As federal and state prosecutors turn our attention back towards the dark underbelly of insider trading that has always been and will always be a part of Wall Street, I thought I might take the opportunity to climb the soap box I occasionally stand on as an independent trader.
While the markets are certainly a passion of mine, I have always consciously kept myself at an arms distance from the Street. Like many traders, I have approached the market as a rigorous intellectual challenge. As an independent trader the stakes are that much higher because we really do either eat what we kill or fall on our own sword. There is a purity that exists as an independent trader that you could never have by working within the establishment itself. And while you are certainly limited by your own resourcefulness to capital and proximity to market moving information, the objectivity and plane-view perspective is one of the greatest assets I have.
We are all impressionable individuals - it's inherent in our nature. For me there has always been an inverse performance relationship to absorbing outside influence to my own organically conceived research. I could only imagine the magnification of confirmation bias and confusion that exists within a broad organization. The idiom too many cooks in the kitchen seems all too appropriate from so many angles.
Circling back to where this soap box rant began, I share one commonality to the individuals presently being prosecuted in the various insider trading cases today. I too search diligently for inside information. The difference being, the information for which I seek is truly inside the market itself. Its readily available - you just need to train your ear to differentiate the tones. During strong momentum trends the market resonates in tones of consonance; at other times at market inflection and friction points it translates in intervals of dissonance. Both tones are typically represented in the charts and market sentiment if you condition your "ear" to find them.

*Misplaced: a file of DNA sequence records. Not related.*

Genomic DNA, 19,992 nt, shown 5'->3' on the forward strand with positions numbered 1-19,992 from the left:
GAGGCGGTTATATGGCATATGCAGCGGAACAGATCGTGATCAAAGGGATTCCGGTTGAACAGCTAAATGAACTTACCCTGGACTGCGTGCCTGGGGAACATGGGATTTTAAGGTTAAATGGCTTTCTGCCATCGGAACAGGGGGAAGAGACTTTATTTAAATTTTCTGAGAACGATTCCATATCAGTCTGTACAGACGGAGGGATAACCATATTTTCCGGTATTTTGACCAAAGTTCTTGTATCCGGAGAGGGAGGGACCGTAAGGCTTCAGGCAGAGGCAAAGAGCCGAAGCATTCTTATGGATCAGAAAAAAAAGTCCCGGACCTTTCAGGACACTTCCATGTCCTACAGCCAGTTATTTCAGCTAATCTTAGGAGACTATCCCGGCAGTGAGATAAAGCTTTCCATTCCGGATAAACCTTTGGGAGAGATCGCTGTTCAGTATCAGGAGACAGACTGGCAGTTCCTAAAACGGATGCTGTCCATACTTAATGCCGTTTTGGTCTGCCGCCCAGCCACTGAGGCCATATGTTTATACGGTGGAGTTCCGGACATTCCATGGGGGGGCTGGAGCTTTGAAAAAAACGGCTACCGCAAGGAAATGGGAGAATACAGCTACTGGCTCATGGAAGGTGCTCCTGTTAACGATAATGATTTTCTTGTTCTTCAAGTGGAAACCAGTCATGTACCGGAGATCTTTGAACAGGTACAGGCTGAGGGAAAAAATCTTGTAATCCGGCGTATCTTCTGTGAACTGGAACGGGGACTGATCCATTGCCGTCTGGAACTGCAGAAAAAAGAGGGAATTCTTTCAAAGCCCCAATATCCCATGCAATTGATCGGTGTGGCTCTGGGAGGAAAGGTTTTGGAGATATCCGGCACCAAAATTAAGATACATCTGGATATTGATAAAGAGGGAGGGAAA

I created Market Anthropology to describe and contextualize those conditions.
Now that I have sufficiently extended enough hubris to hang lifeless from the market rafters, it might be a good time to peer inside for any clues as to what lies ahead.
The following two charts utilize the SPX, 10 year yields and the SPX's 50 day simple moving average for references. I chose the later two to qualify the market against its technical backdrop because they have recently represented atypical movements. Namely, the 10 year yields have continued to erode lower in the face of what many experts perceived as inflationary yield conditions - and, the market has sufficiently confused many technicians with a rather complicated bull trap, as represented in the 50 day sma being breached, recaptured then breached again over a very short time period.
Unfortunately for the bulls, the closest parallel I could find with these conditions was the October 2007 top. At that time, the 10 year yield had peaked in June - four months before the SPX put in its eventual October high. Today we have the possibly of a very similar set up with yields having made their highs in February. What is also interesting is the price structure and geometry between the two markets. Both markets exhibited highs followed by a swift correction followed by a higher throw-over trap.
Until next time, Keep It Simple Stupid and your ear to rail. You just may hear some inside information.
(Positions in UUP & ZSL)
Disclaimer: This is not investment advice. Always do your own due diligence. Erik Swarts is not a registered investment advisor. Under no circumstances should any content from this website be used or interpreted as a recommendation for any investment or trading approach to the markets. Trading and investing can be hazardous to your wealth. Any investment decisions must in all cases be made by the reader or by his or her registered investment advisor.